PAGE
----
Neil Ducoff’s advice on Phorest FM Episode 162 echoes the above and goes into specifics a bit more:
- Decide the margin you want (the difference between the selling price and cost)
- Figure out how many inventoried hours you have for sale (how many staff members will be working and for how many hours).
- Estimate the productivity (say, for example, 80%)
- Multiply the hours you have for sale by that productivity number-for example, 80%
- Take all of your company’s expenses for an average month (except retail) and divide it by the number of hours you have for sale (that’s your cost per hour)
- Put a profit margin on that cost per hour (recommended 15%)
2. Review your staff’s performance
Before raising a specific stylist or therapist’s prices, David Barnett suggests reviewing your staff’s performance and comparing this against the benchmarks he’s worked with throughout his years in the industry. If they surpass said benchmarks, raising prices won’t be an issue.
These benchmarks include:
- The stylist or therapist should be at least 75% booked
- The number of services (not clients) provided by the stylist or therapist in a month should be at least 130
- Their retention rate for the past three months should be at least 60%
- With staff without much of a clientele, track new clients and make sure they get at least 8 new clients per month.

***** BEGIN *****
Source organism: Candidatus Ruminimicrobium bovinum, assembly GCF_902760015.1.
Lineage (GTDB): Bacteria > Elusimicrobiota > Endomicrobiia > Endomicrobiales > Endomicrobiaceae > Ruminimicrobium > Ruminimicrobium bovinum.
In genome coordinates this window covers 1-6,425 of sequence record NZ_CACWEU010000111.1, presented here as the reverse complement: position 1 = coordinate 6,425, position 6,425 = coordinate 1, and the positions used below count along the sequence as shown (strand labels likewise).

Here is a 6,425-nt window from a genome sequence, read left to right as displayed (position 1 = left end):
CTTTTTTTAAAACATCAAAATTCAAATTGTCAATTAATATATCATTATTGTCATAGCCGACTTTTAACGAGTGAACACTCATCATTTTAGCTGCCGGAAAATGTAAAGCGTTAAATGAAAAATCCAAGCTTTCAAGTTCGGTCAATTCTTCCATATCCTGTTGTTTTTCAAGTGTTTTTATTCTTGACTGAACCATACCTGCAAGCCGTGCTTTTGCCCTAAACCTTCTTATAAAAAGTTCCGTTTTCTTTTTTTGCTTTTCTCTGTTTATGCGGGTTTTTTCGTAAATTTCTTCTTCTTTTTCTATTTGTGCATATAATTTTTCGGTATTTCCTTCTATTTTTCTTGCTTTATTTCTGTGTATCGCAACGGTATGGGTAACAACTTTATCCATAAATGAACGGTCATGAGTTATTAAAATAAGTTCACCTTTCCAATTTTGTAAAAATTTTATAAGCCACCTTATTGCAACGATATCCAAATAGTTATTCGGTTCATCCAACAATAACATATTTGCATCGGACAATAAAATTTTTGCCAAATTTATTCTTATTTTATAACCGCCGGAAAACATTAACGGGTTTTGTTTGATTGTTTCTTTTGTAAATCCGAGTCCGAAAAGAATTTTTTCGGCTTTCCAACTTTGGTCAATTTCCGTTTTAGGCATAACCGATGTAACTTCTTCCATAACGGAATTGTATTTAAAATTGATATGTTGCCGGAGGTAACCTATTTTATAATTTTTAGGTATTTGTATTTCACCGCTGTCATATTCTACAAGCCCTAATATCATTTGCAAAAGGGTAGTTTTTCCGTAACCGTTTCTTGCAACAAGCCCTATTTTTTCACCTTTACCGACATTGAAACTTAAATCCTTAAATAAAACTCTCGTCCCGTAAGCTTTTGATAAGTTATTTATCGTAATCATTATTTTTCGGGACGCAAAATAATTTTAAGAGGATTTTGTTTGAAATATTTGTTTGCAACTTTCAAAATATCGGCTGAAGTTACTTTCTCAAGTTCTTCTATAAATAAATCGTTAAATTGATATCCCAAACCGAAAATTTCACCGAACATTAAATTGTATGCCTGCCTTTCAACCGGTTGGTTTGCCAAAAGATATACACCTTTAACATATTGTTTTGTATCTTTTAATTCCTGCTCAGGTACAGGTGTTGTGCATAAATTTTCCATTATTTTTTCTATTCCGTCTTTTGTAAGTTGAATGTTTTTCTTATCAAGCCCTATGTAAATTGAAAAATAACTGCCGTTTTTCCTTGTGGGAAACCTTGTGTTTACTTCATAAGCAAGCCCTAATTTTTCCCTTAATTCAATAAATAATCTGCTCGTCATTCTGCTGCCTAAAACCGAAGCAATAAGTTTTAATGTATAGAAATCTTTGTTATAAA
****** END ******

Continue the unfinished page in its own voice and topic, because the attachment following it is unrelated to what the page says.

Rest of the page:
- Get the retail ticket per client to at least $10
Use your salon software’s staff management features to find these figures and set actionable goals that will help your team to improve them.
3. Aim for added value rather than plain profitability
One of the best ways to ease into your salon or spa’s price increase is to add value to the services you provide to clients. Perhaps you could add small complimentary services for the first week or two after the announcement, or re-evaluate the Treatcard points attributed to your products and services. Similarly, making your booking experience more convenient by implementing online booking or a branded salon, spa or barber app can help add more value to your services in clinets’ eyes.
Added value takes the sting out of a price increase and gives the client a little something extra that makes spending more seem “worth it”.
4. For retail products, consider packages
Creating different-sized or additional retail packages can help make your retail products seem like a bargain, even at their new price. Let’s say you were selling five products for $100, but need to raise that price to $120.